When I was in New York, one of the priest-professors was verbally abusive to me and would order me around like a servant. I remember one guy said, “Justin, I don’t know how you do it. If I were you, I’d deck him [through Christ our Lord, of course].” Anyway, at the end of the year, I asked Fr. Giandurco if I could resign from working with this other priest, and he said, “Yes,” but said that I had to tell the priest myself. I didn’t want to face that other priest because I was so uncomfortable, but I had to, right? Fr. Giandurco knew I had to, also. And I did: I walked up to him and said, “Father, you’ve treated me like garbage for the past two years, so I’m resigning.” I had to face the monster in my life, which wasn’t him, but my fear of him. And I should have done it long before that. We all have to face our fears, problems, and dissatisfaction right now. Jesus will not take them away magically, but will help us overcome them.
3) The spiritual purpose of our sufferings. “When Jesus heard this, he said, ‘This illness does not lead to death; rather it is for God’s glory, so that the Son of God may be glorified through it’” (Jn 11:4). Jesus says that Lazarus’ death and rising are for two reasons:
First, God the Father’s glory, which is when Jesus does the physical miracle. But what’s the point of the miracle? Jesus says, “For your sake I am glad I was not there, so that you may believe” (Jn 11:15). The sufferings we’re enduring are supposed to strengthen our faith, our focus on God, because it’s taking away things on which we normally depend, but which can’t last.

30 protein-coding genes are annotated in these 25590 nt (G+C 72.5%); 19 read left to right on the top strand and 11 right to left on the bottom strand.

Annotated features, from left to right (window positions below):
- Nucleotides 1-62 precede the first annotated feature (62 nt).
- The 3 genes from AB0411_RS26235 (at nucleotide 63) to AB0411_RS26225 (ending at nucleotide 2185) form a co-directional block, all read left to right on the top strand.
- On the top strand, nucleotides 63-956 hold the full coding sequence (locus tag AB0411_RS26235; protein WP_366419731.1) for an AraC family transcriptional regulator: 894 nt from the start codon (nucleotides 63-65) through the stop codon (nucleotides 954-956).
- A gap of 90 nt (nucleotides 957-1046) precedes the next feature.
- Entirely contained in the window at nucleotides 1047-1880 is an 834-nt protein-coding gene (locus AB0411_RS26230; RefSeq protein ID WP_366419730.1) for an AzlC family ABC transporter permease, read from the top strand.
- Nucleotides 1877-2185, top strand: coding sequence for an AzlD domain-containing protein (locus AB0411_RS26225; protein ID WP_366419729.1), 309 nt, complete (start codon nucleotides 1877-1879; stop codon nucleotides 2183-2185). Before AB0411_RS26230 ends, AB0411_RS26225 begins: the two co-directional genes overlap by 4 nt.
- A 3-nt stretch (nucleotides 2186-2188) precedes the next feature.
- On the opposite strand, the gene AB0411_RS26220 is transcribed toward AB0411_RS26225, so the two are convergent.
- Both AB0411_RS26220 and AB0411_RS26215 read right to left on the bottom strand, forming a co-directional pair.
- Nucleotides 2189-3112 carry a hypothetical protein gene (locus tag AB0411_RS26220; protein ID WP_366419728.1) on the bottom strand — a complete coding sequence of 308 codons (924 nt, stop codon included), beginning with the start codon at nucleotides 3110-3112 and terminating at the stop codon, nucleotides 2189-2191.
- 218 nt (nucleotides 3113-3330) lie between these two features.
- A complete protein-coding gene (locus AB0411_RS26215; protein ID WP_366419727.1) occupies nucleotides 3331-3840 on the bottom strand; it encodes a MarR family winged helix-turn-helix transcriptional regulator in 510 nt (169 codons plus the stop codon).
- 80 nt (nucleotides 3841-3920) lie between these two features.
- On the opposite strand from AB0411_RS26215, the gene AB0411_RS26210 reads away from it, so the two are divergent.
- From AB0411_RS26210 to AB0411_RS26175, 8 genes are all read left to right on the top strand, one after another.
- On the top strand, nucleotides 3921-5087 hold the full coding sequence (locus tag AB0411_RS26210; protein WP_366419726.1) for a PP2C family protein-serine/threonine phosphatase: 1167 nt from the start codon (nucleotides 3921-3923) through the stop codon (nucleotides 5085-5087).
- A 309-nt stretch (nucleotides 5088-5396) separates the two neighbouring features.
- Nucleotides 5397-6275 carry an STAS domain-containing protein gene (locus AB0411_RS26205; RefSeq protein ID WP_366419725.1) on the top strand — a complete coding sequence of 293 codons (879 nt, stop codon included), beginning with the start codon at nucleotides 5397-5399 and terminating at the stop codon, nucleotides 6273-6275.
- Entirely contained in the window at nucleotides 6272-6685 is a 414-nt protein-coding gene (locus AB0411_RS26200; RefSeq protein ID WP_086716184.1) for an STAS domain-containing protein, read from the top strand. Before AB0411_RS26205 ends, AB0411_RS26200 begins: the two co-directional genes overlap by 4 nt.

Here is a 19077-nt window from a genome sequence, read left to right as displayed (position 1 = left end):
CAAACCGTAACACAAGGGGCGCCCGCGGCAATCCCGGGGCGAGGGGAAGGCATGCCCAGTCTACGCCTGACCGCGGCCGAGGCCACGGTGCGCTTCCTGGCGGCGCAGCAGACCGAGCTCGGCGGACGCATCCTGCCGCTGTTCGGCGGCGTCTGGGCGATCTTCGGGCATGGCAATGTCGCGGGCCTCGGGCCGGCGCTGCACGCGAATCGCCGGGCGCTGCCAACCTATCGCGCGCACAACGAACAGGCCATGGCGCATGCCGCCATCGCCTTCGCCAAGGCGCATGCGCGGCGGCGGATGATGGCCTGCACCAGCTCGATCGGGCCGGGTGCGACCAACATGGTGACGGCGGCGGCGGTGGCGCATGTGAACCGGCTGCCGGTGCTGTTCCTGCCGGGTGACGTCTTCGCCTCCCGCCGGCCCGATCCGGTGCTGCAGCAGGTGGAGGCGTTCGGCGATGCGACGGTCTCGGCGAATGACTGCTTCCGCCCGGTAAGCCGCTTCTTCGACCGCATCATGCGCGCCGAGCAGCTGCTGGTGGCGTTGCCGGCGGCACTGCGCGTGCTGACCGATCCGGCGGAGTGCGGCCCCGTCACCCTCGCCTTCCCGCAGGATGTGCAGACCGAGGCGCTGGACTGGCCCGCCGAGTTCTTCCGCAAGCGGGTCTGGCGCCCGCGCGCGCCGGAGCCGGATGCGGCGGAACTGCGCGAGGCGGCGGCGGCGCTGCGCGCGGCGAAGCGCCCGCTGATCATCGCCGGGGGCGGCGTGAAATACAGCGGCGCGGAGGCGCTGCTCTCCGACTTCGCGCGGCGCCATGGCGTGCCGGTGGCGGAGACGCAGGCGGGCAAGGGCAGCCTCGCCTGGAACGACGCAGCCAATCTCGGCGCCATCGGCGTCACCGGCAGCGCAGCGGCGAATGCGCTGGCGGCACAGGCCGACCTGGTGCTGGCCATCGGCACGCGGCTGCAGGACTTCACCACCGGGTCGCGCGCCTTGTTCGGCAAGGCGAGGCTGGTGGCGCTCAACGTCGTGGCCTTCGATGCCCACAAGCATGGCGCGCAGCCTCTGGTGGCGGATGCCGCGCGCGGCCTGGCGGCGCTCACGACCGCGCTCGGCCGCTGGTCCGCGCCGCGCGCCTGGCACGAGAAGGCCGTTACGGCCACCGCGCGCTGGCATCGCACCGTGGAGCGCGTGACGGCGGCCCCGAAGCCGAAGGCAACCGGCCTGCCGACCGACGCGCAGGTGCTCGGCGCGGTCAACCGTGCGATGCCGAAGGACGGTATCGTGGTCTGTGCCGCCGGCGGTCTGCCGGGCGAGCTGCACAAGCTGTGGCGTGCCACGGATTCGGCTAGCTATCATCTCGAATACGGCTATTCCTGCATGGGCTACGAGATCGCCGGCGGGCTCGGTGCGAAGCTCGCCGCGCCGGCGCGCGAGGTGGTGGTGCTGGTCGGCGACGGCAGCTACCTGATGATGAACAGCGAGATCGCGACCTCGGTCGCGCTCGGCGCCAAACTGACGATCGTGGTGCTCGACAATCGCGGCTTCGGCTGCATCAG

Second, Lazarus’ death and rising lead to Jesus’ glorification, which occurs when He dies on the Cross. The raising of Lazarus angered the Pharisees and set in motion their plot to kill Him. But what’s so glorious about dying on the Cross? That’s when we see God’s full love for us. He will do anything to bring us home. He loves us no matter how much we reject Him.
Suffering reveals who a person is and their level of love. Remember what Viktor Frankl wrote? In the Nazi concentration camps, some of the prisoners acted like men, just trying to survive. Others acted like beasts by cooperating with the Nazis and selling out their own people, in order to get advantages. Yet, some rose above their suffering and acted like angels, going through the camps comforting others and giving away their last piece of bread. We have an opportunity now, with God’s grace, to rise above evil. People hurt us, we forgive. People are selfish, we give. People are down, we smile! We feel discouraged at home, we call someone to help them.
4) The fruit of Lazarus’ rising. The text doesn’t spend much time on this, what Lazarus’ body looked like, what he said and felt, etc. That’s because the main point of the miracle is faith: “Many of the Jews therefore, who had come with Mary and had seen what Jesus did, believed in him” (Jn 11:45).
A man once told me how he had this group of friends whose company he enjoyed so much, in spite of the fact that these friends would always swear and get drunk. Though he loved them, they were having a bad influence on him for years. It was only when one of his friends crossed the line, making a comment that was so insulting, that it was over. The ending of the friendships was painful, but they had to die. And it led to amazing spiritual friendships, more life-giving relationships, with men at his parish.